Let’s put all the pieces of the puzzle together. The median climate model projection for global warming during 1998-2012 was 0.3°C. Met Office surface temperature data for the same period show only 0.06°C warming. After accounting for Arctic warmth, the University of York finds an extra 0.11°C. A study analysing all the natural cooling factors estimates that ocean cycles contributed 0.06°C cooling, the Sun 0.04°C, and volcanoes 0.035°C. If these numbers are correct, this puts climate models right on target.
Other studies claim a larger cooling effect from ocean cycles (0.1-0.2°C) or volcanoes (0.05-0.12°C), in which case the underlying human-caused warming trend might even be greater than the models predicted. In other words, the climate might be more sensitive than the median modelled value of 3°C per doubling of CO2. Then there is the question of how anthropogenic aerosols fit into the picture.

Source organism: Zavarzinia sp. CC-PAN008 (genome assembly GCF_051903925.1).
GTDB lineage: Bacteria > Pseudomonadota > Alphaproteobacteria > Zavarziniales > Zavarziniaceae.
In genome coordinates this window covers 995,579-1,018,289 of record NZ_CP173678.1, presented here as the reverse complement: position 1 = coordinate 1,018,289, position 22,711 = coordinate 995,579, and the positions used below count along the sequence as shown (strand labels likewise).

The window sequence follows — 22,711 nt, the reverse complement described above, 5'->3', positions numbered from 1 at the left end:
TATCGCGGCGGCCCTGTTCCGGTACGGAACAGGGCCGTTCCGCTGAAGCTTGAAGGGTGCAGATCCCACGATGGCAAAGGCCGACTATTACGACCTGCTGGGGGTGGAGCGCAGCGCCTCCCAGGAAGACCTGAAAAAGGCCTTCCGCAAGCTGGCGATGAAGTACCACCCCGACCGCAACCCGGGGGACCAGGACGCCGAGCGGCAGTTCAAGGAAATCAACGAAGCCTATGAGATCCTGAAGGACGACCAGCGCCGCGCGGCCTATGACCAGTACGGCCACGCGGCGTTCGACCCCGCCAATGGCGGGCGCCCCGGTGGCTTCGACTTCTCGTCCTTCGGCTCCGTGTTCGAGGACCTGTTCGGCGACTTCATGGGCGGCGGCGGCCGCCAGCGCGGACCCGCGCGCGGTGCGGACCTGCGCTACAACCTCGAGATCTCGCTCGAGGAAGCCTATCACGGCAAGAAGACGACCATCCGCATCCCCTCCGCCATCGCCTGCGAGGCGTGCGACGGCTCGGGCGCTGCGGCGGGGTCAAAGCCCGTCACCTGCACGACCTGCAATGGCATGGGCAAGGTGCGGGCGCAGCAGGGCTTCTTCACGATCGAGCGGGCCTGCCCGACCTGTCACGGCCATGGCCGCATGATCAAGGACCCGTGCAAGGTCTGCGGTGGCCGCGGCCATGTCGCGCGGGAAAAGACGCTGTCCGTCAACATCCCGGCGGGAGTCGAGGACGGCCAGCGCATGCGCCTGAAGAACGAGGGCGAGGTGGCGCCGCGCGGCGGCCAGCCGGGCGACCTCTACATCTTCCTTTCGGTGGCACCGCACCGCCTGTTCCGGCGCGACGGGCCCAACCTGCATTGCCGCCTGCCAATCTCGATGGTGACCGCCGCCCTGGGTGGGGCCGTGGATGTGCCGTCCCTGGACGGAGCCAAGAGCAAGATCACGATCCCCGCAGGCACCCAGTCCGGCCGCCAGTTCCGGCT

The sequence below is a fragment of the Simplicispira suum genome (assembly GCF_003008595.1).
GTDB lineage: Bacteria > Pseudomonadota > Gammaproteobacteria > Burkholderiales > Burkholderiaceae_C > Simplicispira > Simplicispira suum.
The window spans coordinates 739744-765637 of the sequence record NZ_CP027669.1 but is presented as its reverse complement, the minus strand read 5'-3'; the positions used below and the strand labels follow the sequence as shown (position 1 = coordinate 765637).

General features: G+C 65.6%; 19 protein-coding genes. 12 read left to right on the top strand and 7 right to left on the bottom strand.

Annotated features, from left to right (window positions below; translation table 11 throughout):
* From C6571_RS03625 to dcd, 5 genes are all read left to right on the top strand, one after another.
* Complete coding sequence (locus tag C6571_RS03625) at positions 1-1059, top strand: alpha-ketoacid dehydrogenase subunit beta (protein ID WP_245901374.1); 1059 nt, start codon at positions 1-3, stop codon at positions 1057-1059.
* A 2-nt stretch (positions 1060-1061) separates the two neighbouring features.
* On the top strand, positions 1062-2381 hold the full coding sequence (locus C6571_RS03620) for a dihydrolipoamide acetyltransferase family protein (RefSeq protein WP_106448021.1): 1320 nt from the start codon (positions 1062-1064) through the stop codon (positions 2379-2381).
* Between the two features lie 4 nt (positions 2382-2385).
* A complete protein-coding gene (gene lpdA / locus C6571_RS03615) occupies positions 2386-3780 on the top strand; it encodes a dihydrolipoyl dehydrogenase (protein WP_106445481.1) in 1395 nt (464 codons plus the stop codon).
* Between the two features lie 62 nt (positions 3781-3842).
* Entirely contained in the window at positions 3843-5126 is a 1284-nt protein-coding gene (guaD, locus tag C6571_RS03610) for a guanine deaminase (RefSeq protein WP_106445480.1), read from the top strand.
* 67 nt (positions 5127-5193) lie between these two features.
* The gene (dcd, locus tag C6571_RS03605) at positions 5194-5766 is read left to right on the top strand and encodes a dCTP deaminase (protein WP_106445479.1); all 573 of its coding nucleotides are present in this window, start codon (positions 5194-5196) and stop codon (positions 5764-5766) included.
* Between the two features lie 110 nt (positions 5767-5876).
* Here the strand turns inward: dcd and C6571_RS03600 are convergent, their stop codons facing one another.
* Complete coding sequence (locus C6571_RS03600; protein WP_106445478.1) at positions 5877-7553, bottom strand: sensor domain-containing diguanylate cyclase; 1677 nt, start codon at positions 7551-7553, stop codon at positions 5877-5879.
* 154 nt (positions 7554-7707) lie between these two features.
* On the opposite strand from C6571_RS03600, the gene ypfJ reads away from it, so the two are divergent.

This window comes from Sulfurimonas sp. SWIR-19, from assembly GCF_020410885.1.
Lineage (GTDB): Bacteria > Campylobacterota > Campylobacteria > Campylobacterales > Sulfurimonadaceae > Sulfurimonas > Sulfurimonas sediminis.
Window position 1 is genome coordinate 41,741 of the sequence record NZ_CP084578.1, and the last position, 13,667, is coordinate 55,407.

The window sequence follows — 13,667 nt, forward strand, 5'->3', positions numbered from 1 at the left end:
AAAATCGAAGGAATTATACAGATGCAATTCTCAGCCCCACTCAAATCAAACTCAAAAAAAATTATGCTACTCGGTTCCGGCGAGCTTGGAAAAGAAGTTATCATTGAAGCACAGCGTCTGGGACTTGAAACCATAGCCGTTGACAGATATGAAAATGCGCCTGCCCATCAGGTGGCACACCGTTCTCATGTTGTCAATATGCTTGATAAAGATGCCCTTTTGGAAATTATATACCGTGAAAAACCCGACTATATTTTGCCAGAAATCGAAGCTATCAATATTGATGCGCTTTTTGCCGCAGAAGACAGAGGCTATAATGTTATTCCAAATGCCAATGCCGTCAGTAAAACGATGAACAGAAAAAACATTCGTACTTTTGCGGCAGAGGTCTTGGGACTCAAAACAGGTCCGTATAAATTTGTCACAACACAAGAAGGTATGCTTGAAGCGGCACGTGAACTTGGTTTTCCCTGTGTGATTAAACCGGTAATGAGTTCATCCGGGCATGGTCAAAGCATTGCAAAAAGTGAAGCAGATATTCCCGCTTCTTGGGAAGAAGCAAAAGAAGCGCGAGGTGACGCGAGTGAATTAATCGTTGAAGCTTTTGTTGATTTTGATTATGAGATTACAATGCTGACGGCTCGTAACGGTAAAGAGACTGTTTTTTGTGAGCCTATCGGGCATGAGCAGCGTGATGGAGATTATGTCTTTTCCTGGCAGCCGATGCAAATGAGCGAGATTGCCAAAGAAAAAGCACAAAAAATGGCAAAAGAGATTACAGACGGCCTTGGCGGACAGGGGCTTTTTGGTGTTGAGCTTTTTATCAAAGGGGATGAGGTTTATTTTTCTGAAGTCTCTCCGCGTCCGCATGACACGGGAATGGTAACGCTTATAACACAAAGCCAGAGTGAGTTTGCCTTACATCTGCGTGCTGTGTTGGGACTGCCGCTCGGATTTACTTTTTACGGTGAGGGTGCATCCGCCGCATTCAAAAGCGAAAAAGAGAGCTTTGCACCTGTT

In a sense, even the old climate projections can explain observed surface temperatures when correctly understood. The models were never designed to predict 15-year trends because the timing of ocean cycles is unpredictable. Instead they ran many simulations with random ocean fluctuations, and some simulations indeed predicted periods of up to 21 years where surface warming appeared to pause. The simulations which came closest to real-world ocean cycles accurately predicted the observed surface temperatures.
Rapid surface warming will resume